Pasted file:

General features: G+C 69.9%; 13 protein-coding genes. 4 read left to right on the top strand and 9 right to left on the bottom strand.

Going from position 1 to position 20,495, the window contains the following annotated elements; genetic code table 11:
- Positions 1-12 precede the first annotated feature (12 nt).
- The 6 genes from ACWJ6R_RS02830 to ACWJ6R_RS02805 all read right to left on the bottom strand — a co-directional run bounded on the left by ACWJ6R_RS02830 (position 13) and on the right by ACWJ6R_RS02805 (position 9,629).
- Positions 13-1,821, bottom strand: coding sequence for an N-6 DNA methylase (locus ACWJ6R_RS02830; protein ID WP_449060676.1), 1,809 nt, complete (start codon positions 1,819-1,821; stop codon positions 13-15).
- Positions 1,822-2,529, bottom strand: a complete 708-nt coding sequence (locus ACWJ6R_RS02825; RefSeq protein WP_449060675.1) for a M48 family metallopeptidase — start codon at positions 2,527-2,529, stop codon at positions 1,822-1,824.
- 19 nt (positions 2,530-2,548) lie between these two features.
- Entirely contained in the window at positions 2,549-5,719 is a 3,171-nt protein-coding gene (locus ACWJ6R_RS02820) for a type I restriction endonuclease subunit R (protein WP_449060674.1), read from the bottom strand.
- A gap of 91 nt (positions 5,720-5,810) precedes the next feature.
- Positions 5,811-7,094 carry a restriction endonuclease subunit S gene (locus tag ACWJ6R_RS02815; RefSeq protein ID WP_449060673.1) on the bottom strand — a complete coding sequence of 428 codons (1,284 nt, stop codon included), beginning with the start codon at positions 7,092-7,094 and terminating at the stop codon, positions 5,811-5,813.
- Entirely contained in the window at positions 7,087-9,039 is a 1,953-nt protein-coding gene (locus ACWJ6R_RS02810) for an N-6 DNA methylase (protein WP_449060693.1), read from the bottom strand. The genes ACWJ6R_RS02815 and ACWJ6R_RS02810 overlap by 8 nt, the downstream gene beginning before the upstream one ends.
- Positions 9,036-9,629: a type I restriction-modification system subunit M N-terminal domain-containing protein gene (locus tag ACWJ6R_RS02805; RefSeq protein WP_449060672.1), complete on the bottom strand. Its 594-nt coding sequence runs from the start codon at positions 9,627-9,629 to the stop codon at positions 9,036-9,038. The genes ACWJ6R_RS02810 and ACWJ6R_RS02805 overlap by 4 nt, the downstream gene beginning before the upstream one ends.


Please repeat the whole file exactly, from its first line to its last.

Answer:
General features: G+C 69.9%; 13 protein-coding genes. 4 read left to right on the top strand and 9 right to left on the bottom strand.

Going from position 1 to position 20,495, the window contains the following annotated elements; genetic code table 11:
- Positions 1-12 precede the first annotated feature (12 nt).
- The 6 genes from ACWJ6R_RS02830 to ACWJ6R_RS02805 all read right to left on the bottom strand — a co-directional run bounded on the left by ACWJ6R_RS02830 (position 13) and on the right by ACWJ6R_RS02805 (position 9,629).
- Positions 13-1,821, bottom strand: coding sequence for an N-6 DNA methylase (locus ACWJ6R_RS02830; protein ID WP_449060676.1), 1,809 nt, complete (start codon positions 1,819-1,821; stop codon positions 13-15).
- Positions 1,822-2,529, bottom strand: a complete 708-nt coding sequence (locus ACWJ6R_RS02825; RefSeq protein WP_449060675.1) for a M48 family metallopeptidase — start codon at positions 2,527-2,529, stop codon at positions 1,822-1,824.
- 19 nt (positions 2,530-2,548) lie between these two features.
- Entirely contained in the window at positions 2,549-5,719 is a 3,171-nt protein-coding gene (locus ACWJ6R_RS02820) for a type I restriction endonuclease subunit R (protein WP_449060674.1), read from the bottom strand.
- A gap of 91 nt (positions 5,720-5,810) precedes the next feature.
- Positions 5,811-7,094 carry a restriction endonuclease subunit S gene (locus tag ACWJ6R_RS02815; RefSeq protein ID WP_449060673.1) on the bottom strand — a complete coding sequence of 428 codons (1,284 nt, stop codon included), beginning with the start codon at positions 7,092-7,094 and terminating at the stop codon, positions 5,811-5,813.
- Entirely contained in the window at positions 7,087-9,039 is a 1,953-nt protein-coding gene (locus ACWJ6R_RS02810) for an N-6 DNA methylase (protein WP_449060693.1), read from the bottom strand. The genes ACWJ6R_RS02815 and ACWJ6R_RS02810 overlap by 8 nt, the downstream gene beginning before the upstream one ends.
- Positions 9,036-9,629: a type I restriction-modification system subunit M N-terminal domain-containing protein gene (locus tag ACWJ6R_RS02805; RefSeq protein WP_449060672.1), complete on the bottom strand. Its 594-nt coding sequence runs from the start codon at positions 9,627-9,629 to the stop codon at positions 9,036-9,038. The genes ACWJ6R_RS02810 and ACWJ6R_RS02805 overlap by 4 nt, the downstream gene beginning before the upstream one ends.